How can we better manage his or her excruciating pain??
          Through surgery? One of those epidural packs? Rest?
          Controlled and supervised opiate control with eventual or concomitant other non-opiates to try?

          It is uncomfortable to titrate down at some point.
          But telling the patient and supervising the patient should be in order, instead of blatantly handing out prescriptions of such at will.

    • Suzi Q 38

      I just had a cervical anterior dissection done on my spine.
      I got heavy duty IV opiates for the first 24 hours, then Norco to go home after 30 hours in the hospital.
      After about 2 days at home, I consciously substituted the Norco with plain Tylenol 500 mg, with the intention of titrating the dose down.
      Within two weeks, I eliminated the Norco entirely. Now I still take the Tylenol, but I take only 500mg during the day and 250mg at night.
      I could have said to myself: “OOHHH this Norco feels so great if I need some sleep at night.” I fought the urge to use it in that way.

      I was lucky; it worked. I recognize that some people have had bad surgeries where the outcome was not as easy as mine. I guess it depends on the location of the surgery.
      My bottle of Norco, is still hidden in a drawer, ready for use in an emergency. I just haven’t had one lately.

      • Cardionp

        Greed! It’s an easy unethical way to make money. Some people are criminals. Most, are not!

    • Mike M.

      So because poor powerless patients have to live with unnecessary pain in other countries, Americans should too?

      Awesome idea, let’s aim for the lowest common denominator when it comes to alleviating our patients’ suffering. In fact, let’s just go back to the good old days of giving patients a shot of whiskey and a wooden dowel rod to bite down on when they’re in pain.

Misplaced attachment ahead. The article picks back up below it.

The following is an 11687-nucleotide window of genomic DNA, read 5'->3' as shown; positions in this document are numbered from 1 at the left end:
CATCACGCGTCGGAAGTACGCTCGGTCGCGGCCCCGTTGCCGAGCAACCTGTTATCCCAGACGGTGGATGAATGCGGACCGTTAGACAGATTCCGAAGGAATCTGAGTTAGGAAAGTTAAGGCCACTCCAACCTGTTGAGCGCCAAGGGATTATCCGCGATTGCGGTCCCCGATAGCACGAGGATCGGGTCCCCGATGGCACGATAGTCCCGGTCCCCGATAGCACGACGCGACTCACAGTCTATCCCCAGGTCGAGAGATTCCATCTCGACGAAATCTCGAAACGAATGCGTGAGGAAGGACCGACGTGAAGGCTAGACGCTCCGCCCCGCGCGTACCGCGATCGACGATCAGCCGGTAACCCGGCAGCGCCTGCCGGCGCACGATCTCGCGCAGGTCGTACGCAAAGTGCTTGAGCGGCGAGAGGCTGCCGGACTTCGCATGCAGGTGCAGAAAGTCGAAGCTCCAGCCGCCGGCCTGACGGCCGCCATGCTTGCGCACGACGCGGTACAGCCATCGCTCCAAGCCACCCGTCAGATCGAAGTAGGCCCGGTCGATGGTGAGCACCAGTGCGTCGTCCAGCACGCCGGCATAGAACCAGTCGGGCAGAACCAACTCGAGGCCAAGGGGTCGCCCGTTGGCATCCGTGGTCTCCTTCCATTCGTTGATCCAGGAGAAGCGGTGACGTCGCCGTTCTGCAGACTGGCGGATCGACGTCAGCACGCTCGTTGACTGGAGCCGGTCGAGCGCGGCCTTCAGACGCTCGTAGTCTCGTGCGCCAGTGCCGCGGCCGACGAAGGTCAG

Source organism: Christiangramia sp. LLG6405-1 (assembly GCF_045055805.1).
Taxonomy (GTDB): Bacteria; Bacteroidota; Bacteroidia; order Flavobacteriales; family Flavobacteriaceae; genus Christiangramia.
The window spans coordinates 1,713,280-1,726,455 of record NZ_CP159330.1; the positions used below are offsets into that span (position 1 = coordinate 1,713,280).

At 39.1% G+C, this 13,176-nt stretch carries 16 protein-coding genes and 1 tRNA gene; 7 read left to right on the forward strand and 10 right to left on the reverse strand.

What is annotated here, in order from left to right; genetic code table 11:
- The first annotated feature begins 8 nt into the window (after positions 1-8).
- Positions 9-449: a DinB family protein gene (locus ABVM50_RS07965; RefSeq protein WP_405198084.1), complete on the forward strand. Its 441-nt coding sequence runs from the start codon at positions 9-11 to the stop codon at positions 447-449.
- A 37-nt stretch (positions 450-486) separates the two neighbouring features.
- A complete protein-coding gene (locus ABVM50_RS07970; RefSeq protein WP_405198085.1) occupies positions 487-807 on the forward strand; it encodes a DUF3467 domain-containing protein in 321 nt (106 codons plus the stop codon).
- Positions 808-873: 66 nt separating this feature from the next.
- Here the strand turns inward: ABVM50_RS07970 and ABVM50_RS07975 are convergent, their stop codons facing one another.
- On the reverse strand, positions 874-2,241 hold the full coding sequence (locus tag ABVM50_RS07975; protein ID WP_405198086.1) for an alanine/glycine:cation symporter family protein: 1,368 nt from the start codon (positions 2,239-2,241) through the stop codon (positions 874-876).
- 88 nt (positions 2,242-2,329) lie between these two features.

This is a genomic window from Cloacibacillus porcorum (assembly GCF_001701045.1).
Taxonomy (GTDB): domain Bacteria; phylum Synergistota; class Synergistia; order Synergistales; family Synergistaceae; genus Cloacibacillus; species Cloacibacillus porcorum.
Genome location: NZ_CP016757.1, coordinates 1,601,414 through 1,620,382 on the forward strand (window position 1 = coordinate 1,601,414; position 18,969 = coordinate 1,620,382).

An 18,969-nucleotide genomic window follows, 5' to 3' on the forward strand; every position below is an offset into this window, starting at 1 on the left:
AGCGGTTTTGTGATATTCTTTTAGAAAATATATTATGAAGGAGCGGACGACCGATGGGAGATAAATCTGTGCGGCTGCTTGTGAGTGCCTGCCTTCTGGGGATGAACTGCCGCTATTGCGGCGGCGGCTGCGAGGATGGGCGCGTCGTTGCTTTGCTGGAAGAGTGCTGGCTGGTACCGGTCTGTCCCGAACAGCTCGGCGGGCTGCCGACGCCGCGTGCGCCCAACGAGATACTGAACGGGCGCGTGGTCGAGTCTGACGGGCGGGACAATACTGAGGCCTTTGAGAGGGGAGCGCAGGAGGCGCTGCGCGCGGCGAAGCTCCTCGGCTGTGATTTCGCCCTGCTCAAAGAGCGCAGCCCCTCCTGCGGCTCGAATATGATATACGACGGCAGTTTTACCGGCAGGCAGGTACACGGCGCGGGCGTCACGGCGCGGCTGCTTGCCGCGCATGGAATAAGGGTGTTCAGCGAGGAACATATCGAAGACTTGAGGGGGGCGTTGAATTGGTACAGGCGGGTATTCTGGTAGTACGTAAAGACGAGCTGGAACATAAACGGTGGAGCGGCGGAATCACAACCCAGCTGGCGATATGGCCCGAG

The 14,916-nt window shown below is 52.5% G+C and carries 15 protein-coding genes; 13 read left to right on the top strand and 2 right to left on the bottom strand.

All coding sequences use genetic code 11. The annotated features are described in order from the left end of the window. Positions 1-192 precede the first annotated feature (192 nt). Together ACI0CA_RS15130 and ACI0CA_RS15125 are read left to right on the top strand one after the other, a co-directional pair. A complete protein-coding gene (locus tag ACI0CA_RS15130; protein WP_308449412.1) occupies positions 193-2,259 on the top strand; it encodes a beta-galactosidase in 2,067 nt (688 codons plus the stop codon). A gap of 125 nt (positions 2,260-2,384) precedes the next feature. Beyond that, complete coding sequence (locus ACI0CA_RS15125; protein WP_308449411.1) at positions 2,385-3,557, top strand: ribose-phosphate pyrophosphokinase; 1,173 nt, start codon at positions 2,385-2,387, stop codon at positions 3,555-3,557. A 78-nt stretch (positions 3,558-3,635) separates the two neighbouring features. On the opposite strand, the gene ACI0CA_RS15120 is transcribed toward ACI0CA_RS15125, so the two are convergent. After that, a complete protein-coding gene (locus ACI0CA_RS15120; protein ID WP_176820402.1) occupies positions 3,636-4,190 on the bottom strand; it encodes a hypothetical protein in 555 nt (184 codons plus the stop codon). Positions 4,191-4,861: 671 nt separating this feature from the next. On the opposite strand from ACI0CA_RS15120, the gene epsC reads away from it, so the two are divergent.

• ninguem

    The countries that tend to get held up as models for healthcare. Canada, France, etc………I’ve met my share of docs who have practiced there. Patients who complain about being denied narcotics over the sort of stories described here, get told to go pound sand.

    You can be respectful to the patient about it, but the docs don’t get punished for doing the right thing.

    • Payne Hertz

      The sort of stories presented here are evidence of nothing but the bias and lack of critical thinking skills of the people who believe this nonsense. A five-year-old could debunk most of the sloppy reasoning underlying this idiocy.

      “Just because I know what asparagus is doesn’t mean I am addicted to it. I hate asparagus!”

      “Just because the teacher thinks I am pretending to be sick to avoid school doesn’t mean I am not sick. I really do feel horrible!.”

      “Just because someone else lied about the dog chewing their homework, doesn’t mean everyone is. The dog really did chew my homework!”

    • Homeless

      Every few months my grandfather would make a trek across the border to buy “Canadian aspirin.”

      • ninguem

        I’ve always thought that was a reasonable OTC med, it should be available OTC in the USA.

    • Caitlin Peebles

      Just for the record, you can get painkillers containing codeine (combined with either aspirin, paracetamol or ibuprofen) at the chemist without a doctor’s prescription in Australia (another country sometimes held up as a model for healthcare). You do have to ask the chemist, though – it’s not just on the open shelves. There’s a whole list of pharmacist-only medicines which are known as S3 (Schedule 3) and lie somewhere in between needing a doctor to prescribe them and being able to just place an armful of them in your shopping trolley and hit checkout.

      But the big guns, like oxycodone, hydrocodone, fentanyl, morphine and methadone, are S8. That means that in most cases treatment needing more than a few day’s worth must be initiated by a specialist (and you would have had to have been referred by your GP – there is no “self-referral”). [Although in some cases a GP can apply for a special authority to prescribe them]. Your name, Medicare number and prescription details do go into a Federal database every time you’re prescribed an S8, no matter where you are or who you see (one advantage of a single-payer system… and a relatively small population base), making the whole “doctor-shopping” thing a bit tough I would think.